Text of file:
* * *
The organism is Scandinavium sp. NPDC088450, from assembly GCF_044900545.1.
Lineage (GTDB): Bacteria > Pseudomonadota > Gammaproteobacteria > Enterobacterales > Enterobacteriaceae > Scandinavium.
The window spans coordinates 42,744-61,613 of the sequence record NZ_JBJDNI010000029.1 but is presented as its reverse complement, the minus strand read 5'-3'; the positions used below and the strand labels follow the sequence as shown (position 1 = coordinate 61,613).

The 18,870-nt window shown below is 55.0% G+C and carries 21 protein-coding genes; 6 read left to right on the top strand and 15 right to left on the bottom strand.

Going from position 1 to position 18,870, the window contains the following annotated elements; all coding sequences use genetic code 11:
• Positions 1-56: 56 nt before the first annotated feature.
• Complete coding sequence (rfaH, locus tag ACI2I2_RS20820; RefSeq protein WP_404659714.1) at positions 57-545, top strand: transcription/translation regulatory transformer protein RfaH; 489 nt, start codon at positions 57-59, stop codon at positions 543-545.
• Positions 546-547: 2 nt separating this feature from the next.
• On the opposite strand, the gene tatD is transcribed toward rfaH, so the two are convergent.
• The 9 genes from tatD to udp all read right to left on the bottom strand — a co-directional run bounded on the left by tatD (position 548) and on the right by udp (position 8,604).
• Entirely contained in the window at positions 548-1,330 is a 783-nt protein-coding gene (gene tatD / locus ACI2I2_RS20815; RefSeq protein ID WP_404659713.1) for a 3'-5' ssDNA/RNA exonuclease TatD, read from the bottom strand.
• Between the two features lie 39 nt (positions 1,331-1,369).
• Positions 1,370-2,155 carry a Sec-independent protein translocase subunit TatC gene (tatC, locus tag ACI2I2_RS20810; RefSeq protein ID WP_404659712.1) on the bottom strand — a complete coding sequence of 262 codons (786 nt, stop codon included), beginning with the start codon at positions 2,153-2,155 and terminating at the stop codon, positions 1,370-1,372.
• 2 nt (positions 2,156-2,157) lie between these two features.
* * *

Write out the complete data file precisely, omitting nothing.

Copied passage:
The organism is Scandinavium sp. NPDC088450, from assembly GCF_044900545.1.
Lineage (GTDB): Bacteria > Pseudomonadota > Gammaproteobacteria > Enterobacterales > Enterobacteriaceae > Scandinavium.
The window spans coordinates 42,744-61,613 of the sequence record NZ_JBJDNI010000029.1 but is presented as its reverse complement, the minus strand read 5'-3'; the positions used below and the strand labels follow the sequence as shown (position 1 = coordinate 61,613).

The 18,870-nt window shown below is 55.0% G+C and carries 21 protein-coding genes; 6 read left to right on the top strand and 15 right to left on the bottom strand.

Going from position 1 to position 18,870, the window contains the following annotated elements; all coding sequences use genetic code 11:
• Positions 1-56: 56 nt before the first annotated feature.
• Complete coding sequence (rfaH, locus tag ACI2I2_RS20820; RefSeq protein WP_404659714.1) at positions 57-545, top strand: transcription/translation regulatory transformer protein RfaH; 489 nt, start codon at positions 57-59, stop codon at positions 543-545.
• Positions 546-547: 2 nt separating this feature from the next.
• On the opposite strand, the gene tatD is transcribed toward rfaH, so the two are convergent.
• The 9 genes from tatD to udp all read right to left on the bottom strand — a co-directional run bounded on the left by tatD (position 548) and on the right by udp (position 8,604).
• Entirely contained in the window at positions 548-1,330 is a 783-nt protein-coding gene (gene tatD / locus ACI2I2_RS20815; RefSeq protein ID WP_404659713.1) for a 3'-5' ssDNA/RNA exonuclease TatD, read from the bottom strand.
• Between the two features lie 39 nt (positions 1,331-1,369).
• Positions 1,370-2,155 carry a Sec-independent protein translocase subunit TatC gene (tatC, locus tag ACI2I2_RS20810; RefSeq protein ID WP_404659712.1) on the bottom strand — a complete coding sequence of 262 codons (786 nt, stop codon included), beginning with the start codon at positions 2,153-2,155 and terminating at the stop codon, positions 1,370-1,372.
• 2 nt (positions 2,156-2,157) lie between these two features.